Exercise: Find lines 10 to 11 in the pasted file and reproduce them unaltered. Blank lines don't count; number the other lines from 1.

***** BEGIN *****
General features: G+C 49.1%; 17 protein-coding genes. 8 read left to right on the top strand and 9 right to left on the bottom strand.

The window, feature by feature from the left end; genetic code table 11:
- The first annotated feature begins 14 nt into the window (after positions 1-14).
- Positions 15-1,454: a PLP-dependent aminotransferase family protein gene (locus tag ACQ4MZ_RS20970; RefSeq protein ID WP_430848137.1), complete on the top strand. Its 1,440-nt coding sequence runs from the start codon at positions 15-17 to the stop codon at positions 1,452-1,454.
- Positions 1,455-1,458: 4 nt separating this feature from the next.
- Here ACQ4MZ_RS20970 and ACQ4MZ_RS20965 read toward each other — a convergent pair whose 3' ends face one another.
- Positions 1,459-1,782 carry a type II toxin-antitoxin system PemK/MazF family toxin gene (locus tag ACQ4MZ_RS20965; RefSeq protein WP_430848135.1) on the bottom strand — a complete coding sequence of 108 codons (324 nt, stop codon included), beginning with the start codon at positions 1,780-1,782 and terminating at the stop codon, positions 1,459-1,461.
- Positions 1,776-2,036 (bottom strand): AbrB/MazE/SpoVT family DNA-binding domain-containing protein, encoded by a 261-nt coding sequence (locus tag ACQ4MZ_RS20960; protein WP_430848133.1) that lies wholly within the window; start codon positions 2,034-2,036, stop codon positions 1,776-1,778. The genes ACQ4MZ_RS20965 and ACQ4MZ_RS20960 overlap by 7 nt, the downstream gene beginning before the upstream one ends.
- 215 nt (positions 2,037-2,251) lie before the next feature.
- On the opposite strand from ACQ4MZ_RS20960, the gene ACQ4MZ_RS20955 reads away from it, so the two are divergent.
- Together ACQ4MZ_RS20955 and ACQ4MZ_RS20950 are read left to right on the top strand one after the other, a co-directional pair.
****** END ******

- On the opposite strand from ACQ4MZ_RS20960, the gene ACQ4MZ_RS20955 reads away from it, so the two are divergent.
- Together ACQ4MZ_RS20955 and ACQ4MZ_RS20950 are read left to right on the top strand one after the other, a co-directional pair.